It’s not always about the money.
I can honestly say if I lost my job....I would continue to help these boys even as a volunteer.
How much do poetry majors pull in a year?
But sadly it is coming to that—needing a masters or becoming ‘highly qualified’. I am feeling pressure to get certified in a second content area. Sp. Ed. is barely enough these days.
Boomers wonder why their kids are getting pissed off -> look at overcertification as to why. I’m still being tied up in certification here.
Want to shock a boomer’s kid - tell him what your pay was and the qualifications you required. ;)
I’ve been teaching English in public schools for 8 years now and I love it. My kids are now laboriously working away on a 5 paragraph argumentative essay while I leisurely post on FreeRepublic. As Montissori said, “The best teacher is one where the students work as if the teacher didn’t even need to be there.”
Since I’m a non-union state teacher, I also make less than most of those “lowest paying jobs”.
I wonder what a degree in transgendered studies pays?
I’m not saying that all were dumb. I’m sure there were lots of kids who went to college intending all the while to be teachers. Some who had a true burning desire to teach (students with this kind of teacher are really, really lucky).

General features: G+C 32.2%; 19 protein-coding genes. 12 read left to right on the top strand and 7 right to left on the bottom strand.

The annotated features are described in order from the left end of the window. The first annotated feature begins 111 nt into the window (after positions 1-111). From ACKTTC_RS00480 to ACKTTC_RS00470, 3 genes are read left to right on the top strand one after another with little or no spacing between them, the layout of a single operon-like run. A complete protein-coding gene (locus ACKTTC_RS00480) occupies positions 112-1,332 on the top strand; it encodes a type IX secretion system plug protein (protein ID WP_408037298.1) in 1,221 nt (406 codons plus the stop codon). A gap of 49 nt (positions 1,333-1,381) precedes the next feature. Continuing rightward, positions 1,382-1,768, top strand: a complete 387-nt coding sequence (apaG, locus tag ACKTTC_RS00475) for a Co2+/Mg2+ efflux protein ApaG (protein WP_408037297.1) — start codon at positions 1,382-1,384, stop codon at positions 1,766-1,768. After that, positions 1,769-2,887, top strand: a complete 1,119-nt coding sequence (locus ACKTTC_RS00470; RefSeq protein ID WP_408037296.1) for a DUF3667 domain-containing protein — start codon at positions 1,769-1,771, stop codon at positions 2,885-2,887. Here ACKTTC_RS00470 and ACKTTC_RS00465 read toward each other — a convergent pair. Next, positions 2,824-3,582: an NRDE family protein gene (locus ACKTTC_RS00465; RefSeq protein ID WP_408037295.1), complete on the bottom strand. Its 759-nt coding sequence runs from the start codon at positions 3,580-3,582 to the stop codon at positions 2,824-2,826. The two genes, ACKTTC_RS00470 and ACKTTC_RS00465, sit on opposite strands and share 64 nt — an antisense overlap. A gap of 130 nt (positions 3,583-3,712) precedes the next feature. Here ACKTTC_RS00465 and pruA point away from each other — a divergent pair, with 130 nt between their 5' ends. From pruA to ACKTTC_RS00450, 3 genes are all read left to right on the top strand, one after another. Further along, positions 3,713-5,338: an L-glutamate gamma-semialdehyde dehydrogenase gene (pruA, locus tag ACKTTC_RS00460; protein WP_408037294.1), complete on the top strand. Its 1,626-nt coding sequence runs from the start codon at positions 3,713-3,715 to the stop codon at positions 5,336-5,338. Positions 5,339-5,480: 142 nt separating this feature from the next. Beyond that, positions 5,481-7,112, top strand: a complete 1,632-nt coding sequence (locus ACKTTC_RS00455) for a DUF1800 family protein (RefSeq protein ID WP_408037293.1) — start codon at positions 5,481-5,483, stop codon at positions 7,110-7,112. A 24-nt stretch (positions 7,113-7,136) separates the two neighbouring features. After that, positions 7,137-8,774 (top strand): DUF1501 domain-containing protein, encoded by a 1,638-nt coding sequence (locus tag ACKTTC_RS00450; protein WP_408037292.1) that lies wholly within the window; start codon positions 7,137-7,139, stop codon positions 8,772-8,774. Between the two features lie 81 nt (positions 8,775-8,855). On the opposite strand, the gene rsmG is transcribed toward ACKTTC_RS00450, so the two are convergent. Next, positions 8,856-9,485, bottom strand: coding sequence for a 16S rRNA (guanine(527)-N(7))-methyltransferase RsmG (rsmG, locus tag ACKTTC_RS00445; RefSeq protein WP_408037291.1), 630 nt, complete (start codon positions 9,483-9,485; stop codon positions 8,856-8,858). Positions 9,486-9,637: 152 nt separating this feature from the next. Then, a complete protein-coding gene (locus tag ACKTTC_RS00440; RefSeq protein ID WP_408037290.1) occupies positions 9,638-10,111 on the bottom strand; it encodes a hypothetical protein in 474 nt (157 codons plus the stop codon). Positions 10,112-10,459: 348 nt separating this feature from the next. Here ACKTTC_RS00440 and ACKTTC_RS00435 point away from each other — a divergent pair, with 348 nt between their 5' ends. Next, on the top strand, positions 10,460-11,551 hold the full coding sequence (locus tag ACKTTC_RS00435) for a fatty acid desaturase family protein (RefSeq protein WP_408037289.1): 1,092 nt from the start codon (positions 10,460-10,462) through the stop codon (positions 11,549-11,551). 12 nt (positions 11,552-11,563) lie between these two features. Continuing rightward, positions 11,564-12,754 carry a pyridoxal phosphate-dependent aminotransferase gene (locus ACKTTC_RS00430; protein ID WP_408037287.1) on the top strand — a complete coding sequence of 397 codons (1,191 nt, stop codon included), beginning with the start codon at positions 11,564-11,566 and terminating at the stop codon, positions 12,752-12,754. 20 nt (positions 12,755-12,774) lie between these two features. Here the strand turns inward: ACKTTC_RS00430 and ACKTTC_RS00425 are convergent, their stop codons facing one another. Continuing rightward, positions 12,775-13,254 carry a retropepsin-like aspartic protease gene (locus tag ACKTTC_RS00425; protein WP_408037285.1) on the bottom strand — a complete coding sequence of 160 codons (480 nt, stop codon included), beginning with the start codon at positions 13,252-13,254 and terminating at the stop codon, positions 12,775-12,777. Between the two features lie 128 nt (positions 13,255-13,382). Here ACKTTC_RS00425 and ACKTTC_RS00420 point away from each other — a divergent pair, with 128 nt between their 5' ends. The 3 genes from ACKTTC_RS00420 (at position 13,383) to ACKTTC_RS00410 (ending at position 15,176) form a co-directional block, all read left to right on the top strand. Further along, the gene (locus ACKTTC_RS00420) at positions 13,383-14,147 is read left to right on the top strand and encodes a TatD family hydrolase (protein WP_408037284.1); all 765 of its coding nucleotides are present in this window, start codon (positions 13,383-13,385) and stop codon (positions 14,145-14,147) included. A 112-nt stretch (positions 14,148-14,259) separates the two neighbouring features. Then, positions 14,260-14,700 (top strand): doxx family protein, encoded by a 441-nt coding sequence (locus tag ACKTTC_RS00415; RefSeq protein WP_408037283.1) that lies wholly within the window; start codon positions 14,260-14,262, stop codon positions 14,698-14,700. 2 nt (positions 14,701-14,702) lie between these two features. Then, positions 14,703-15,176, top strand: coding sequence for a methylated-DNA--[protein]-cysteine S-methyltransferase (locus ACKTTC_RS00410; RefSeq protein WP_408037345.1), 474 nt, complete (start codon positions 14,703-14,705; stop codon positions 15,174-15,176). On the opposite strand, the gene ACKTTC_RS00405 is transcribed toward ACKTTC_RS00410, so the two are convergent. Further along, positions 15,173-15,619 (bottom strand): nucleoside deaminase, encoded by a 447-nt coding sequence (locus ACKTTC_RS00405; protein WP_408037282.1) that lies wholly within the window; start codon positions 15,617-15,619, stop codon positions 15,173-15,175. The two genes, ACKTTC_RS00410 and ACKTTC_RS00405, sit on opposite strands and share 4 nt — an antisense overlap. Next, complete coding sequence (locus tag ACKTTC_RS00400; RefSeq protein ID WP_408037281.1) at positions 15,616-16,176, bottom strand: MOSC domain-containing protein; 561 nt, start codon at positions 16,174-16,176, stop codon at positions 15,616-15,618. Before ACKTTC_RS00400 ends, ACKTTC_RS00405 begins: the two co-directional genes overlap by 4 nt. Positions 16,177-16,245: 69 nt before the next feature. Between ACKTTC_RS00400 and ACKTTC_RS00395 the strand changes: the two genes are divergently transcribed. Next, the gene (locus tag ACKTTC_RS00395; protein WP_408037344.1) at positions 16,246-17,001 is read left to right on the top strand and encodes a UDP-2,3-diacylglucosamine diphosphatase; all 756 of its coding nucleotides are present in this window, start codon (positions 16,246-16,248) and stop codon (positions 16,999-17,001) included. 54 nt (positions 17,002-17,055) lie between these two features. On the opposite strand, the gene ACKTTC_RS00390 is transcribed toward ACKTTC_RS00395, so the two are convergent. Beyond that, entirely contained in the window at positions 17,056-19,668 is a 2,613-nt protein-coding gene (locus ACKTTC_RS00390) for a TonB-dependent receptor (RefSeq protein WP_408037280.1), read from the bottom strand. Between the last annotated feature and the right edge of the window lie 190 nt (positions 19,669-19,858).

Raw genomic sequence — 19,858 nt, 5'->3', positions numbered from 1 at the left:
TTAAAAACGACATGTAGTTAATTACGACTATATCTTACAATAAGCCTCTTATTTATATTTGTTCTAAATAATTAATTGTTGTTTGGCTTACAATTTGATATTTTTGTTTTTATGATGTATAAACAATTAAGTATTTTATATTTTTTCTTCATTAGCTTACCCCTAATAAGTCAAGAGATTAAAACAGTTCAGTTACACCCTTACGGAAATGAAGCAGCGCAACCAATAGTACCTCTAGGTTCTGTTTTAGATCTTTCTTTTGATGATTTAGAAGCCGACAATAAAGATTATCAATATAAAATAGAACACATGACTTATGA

That’s not a bad gig.
I’m a non-union Catholic school teacher. Part-time for now - they want me to get my certs for Texas, so I’ve been applying and hoping to get in. Oh well, I guess what will be going on 3 years of experience makes me ‘inadequately qualified.’ *sigh*.
In the case of teachers, they are well compensated on a basis of hours worked per year plus benefits. By the time they've put in 30 years, they are well compensated... even highly compensated.
-—in ‘58 -’62 when I was an engineering student, it was already the watchword that if you flunked out of engineering -or any science oriented field—you could go into “Education” and graduate-—
We live in a rural community, small school, two teachers, 20-25 students, nx nearest school two hundred miles away. A few years back, there was some talk about closing the school as occurs from time to time. Wifey said it wasn’t in the cards due to the numbers of intensive spec ed. She said that she would retire and continue teaching the same kids half days rather than leaving the area. No joke, that’s how satisfied she is with her career. How many other freepers honestly feel the same about their careers?
>>Im a non-union Catholic school teacher. Part-time for now - they want me to get my certs for Texas, so Ive been applying and hoping to get in. Oh well, I guess what will be going on 3 years of experience makes me inadequately qualified. *sigh*.
If you’ve been teaching for 3 years, you’ve done the hardest part. I agree that NCLB doesn’t help teachers that are qualified but have to jump through hoops to get certification but it does definitely stop the unqualified ones!
One theory is that they may not be employed in their field, but that their degree has provided them with good math and science skills. Also, a lot of hard science degree programs use computers extensively so the graduates will leave college with 'X' degree but actually be quite proficient in computer programming as well.